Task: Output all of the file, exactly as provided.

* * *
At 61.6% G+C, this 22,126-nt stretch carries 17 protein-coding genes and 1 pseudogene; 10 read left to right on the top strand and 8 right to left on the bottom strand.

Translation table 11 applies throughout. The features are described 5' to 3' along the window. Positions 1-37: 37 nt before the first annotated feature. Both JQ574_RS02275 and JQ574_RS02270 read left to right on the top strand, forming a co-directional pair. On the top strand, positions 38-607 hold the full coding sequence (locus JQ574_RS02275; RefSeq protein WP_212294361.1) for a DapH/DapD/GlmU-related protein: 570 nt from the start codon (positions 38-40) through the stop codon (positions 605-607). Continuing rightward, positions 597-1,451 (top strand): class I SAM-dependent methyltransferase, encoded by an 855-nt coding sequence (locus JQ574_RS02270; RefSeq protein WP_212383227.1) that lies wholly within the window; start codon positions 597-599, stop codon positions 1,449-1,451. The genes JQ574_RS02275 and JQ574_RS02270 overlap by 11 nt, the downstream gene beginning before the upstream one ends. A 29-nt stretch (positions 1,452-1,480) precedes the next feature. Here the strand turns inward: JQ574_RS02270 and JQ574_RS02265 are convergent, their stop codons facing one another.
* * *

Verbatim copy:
At 61.6% G+C, this 22,126-nt stretch carries 17 protein-coding genes and 1 pseudogene; 10 read left to right on the top strand and 8 right to left on the bottom strand.

Translation table 11 applies throughout. The features are described 5' to 3' along the window. Positions 1-37: 37 nt before the first annotated feature. Both JQ574_RS02275 and JQ574_RS02270 read left to right on the top strand, forming a co-directional pair. On the top strand, positions 38-607 hold the full coding sequence (locus JQ574_RS02275; RefSeq protein WP_212294361.1) for a DapH/DapD/GlmU-related protein: 570 nt from the start codon (positions 38-40) through the stop codon (positions 605-607). Continuing rightward, positions 597-1,451 (top strand): class I SAM-dependent methyltransferase, encoded by an 855-nt coding sequence (locus JQ574_RS02270; RefSeq protein WP_212383227.1) that lies wholly within the window; start codon positions 597-599, stop codon positions 1,449-1,451. The genes JQ574_RS02275 and JQ574_RS02270 overlap by 11 nt, the downstream gene beginning before the upstream one ends. A 29-nt stretch (positions 1,452-1,480) precedes the next feature. Here the strand turns inward: JQ574_RS02270 and JQ574_RS02265 are convergent, their stop codons facing one another.